When Joanne Lee thinks about her son Skylar, she remembers a loving child, a passionate young person committed to so many things – from racial justice to LGBTQ equality to fundamental rights for students in his Wisconsin high school. She remembers an artistic person who loved the ballet, and who loved to draw. Unfortunately, Skylar took his own life near his home in Madison, Wisconsin in 2015, explaining in a note that he was depressed and in pain. Skylar was transgender, meaning he was born female but knew from a young age that he was male, and so he transitioned to live each day as a boy.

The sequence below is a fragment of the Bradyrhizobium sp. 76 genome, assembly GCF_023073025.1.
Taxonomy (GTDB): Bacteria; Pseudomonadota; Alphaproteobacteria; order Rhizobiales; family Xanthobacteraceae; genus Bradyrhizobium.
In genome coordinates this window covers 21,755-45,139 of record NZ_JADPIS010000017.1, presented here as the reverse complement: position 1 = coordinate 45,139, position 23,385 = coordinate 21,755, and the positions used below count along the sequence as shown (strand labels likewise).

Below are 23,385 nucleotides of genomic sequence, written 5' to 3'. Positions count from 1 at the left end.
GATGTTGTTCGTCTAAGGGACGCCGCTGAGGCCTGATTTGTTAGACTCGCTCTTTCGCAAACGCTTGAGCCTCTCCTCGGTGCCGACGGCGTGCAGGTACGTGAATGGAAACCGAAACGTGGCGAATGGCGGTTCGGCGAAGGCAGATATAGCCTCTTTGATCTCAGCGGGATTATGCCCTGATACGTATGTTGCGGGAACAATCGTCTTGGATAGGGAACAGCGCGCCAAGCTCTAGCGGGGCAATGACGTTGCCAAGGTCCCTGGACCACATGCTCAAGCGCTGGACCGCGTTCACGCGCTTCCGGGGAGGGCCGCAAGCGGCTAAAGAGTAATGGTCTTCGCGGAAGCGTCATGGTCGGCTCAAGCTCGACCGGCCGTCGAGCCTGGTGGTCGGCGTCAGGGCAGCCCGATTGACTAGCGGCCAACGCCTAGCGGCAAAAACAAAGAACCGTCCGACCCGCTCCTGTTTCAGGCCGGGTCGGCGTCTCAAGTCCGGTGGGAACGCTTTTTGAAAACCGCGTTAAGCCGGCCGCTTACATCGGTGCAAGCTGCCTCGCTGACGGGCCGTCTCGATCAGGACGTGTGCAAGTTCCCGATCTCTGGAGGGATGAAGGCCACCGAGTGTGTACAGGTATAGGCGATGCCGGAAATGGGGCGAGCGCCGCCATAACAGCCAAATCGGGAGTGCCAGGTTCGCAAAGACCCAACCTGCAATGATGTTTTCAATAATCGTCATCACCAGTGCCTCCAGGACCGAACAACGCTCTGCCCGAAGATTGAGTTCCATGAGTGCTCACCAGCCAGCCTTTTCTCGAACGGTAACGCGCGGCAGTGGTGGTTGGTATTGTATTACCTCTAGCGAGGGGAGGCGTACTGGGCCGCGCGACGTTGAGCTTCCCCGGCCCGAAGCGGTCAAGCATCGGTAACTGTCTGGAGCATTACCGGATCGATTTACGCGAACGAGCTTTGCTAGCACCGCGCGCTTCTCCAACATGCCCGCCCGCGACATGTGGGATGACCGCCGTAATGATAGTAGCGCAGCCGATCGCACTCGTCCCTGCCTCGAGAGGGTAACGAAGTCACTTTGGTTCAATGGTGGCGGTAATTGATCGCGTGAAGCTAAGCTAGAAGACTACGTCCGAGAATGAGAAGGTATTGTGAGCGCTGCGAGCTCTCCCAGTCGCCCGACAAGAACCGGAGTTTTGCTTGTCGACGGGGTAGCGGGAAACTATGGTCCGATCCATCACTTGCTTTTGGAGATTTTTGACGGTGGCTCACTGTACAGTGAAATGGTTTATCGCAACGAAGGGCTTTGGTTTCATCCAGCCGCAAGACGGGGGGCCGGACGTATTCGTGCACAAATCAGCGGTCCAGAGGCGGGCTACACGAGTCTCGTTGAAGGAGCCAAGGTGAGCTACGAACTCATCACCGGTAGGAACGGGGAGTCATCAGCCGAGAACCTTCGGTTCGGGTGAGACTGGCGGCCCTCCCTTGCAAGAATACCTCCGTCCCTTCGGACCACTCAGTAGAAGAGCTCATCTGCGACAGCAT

Since his death, Joanne has worked to carry the torch that Skylar left behind, still lit, still working to illuminate injustice and share the reality of what it means to be transgender – and why there is no reason for transgender people to face discrimination. “My husband and I, we promised that I never wanted to see any transgender children go through the same things that Skylar did – and I do not want anyone to lose their life,” Joanne said. “I want people to understand what we went through, and I think I can help people avoid this unnecessary death and pain, and that’s why I came out as an activist.”